Tune into: Cloud Lock-In
In the cloud lock-in is often a greater concern than lock-out*, but both should be top of mind for organizations looking to deploy cloud seriously, or better said, for organizations that want to deploy cloud for serious businessLock-in is the phenomenon that it is often difficult (lengthy and expensive) for user organizations to switch suppliers, often because after some time the software becomes so closely linked with the way the organization works that saying goodbye to the vendor becomes virtualy impossible.
With cloud computing that tipping point is still far away (currently the cloud market makes up only about 3 to 5 % of total IT market spend), but it is also an industry where lock-in has a lot more impact that in traditional IT. In the cloud customers are – for the whole service stack (application, middleware and underlying hardware) dependent on their supplier. Unless when the application they use is also offered as a cloud service by other providers, but that is not a very common model for SaaS offerings. Today SaaS offerings can typically only be bought directly from the authoring organization.
But also in the cloud lockout must be avoided. Just imagine a scenario of a typical cloud provider, who controls the entire stack from application to hardware, unexpectedly going out of business (like a Nirvanix, that had a relatively soft landing and was able to give two weeks notice to its customers) or if that provider decides it does not want to serve a certain company or country anymore. Like how several cloud providers locked out Wikileaks after the first press leaks, or a vendor like Mega Upload, where regular customers lost all access to their data after a judge ordered them to shut down completely based on media industry accusations.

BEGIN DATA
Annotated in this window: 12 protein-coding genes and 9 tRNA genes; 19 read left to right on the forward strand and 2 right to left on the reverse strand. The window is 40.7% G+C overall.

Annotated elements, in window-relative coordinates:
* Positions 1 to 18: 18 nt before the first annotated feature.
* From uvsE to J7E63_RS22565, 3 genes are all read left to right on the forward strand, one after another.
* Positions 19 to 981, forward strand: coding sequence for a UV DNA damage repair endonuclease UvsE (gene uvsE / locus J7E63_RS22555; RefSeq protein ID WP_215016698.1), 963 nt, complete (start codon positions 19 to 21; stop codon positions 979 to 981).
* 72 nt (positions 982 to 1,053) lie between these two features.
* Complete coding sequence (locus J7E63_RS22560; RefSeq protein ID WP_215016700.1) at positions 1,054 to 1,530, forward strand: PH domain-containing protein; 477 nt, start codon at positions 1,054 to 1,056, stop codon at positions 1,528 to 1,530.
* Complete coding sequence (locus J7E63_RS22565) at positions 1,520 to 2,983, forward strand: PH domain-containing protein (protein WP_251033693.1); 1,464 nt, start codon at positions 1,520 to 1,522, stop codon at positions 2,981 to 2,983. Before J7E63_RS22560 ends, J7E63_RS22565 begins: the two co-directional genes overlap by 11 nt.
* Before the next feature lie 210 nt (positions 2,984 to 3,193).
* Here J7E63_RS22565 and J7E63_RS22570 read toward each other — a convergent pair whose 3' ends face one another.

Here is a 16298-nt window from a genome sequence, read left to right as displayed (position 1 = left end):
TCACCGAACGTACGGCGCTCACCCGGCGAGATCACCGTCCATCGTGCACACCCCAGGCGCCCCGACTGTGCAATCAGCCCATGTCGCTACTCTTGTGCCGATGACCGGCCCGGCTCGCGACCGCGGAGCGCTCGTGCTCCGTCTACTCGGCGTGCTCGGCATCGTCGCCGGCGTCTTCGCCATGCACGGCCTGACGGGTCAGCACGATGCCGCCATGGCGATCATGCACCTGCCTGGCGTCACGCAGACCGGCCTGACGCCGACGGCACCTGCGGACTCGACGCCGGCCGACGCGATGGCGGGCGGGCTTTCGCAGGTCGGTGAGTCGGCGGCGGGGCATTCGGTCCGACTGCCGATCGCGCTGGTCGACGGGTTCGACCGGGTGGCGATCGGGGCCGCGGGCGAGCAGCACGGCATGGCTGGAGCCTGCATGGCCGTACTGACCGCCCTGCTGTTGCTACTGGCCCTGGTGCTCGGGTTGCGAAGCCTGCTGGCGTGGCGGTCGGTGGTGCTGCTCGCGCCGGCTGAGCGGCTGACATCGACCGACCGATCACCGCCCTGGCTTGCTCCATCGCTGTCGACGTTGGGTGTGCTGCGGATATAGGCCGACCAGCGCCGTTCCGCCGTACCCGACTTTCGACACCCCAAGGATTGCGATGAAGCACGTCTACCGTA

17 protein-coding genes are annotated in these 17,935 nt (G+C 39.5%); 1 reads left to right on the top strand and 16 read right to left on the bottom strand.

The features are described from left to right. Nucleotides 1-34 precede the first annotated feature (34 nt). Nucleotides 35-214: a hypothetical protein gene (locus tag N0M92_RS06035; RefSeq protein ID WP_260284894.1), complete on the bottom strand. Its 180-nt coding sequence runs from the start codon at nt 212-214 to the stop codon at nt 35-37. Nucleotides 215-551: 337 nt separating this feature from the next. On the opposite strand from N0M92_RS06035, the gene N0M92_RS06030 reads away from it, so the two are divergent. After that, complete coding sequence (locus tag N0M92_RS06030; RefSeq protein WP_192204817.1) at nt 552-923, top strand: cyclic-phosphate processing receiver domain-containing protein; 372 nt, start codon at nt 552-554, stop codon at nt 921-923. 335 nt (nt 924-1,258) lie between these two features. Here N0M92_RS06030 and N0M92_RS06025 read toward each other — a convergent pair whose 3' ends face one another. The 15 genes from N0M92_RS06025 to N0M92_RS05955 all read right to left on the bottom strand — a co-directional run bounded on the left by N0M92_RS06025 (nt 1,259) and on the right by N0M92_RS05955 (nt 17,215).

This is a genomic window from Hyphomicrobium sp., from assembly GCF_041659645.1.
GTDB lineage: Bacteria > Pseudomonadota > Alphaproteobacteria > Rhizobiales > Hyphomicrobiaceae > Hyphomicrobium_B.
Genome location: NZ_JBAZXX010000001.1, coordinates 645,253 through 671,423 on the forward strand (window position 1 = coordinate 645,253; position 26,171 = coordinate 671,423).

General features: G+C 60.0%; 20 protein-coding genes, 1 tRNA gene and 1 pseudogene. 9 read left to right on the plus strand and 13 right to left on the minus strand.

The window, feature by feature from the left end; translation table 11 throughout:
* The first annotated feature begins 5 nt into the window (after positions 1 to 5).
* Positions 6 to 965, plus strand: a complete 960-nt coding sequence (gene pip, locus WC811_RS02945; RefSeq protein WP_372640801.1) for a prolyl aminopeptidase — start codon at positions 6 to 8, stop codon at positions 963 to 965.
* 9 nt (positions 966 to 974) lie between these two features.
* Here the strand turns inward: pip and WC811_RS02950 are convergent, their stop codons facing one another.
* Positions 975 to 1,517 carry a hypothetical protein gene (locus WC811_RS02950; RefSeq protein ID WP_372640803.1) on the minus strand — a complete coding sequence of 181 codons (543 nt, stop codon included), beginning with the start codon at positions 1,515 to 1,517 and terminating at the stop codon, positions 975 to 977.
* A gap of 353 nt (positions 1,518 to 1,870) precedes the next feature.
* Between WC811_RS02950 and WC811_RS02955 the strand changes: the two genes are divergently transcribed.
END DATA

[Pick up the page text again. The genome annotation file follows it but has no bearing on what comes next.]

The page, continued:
But same can happen if a reputable large provider decides some of its products are no longer strategic. The big difference between the cloud and traditional in-house hardware and software is that as soon as the provider stops it service, the ciustoemr is immediately out of business. This is very different form traditional IT where resources could often still be used for years, even if the hardware is out of warranty and the software out of support.Having a plan B and an up to date and easy to execute exit strategy is therefore much more important in the cloud than it was in the past. Agreeing upfront what parties will be allowed and enabled to continue the services if the original provider no longer can (or no longer wants to do so). At this moment this is only pragmatically possible for open source solutions that are already offered by multiple parties, but in some countries hosting providers are putting standard rules and arrangements in place ≈to move customers from one hosting provider to another, in case the need arises, including any commercially licensed standard software. But for traditional SaaS there is still a distinct risk f being “Locked out of Heaven”. So for now the advice from one of my first bogs ever, still stands: Any good cloud strategy must start and end with an exit strategy”.*
Locked Out of Heaven is an album by Bruno Mars, an artist whose popularity grew even faster than the popularity of cloud computing. But this album is not a collection of different songs. It is a compilation of several remixes of the same number, allowing the customer to choose the delivery method that he likes best for his situation.
Tune into the Cloud publishes regularly on the Gartner Blog Network, Dutch version (11/15) at CW.
Tags: bruno-mars cloud cloud-risk lock-in locked-out-of-heaven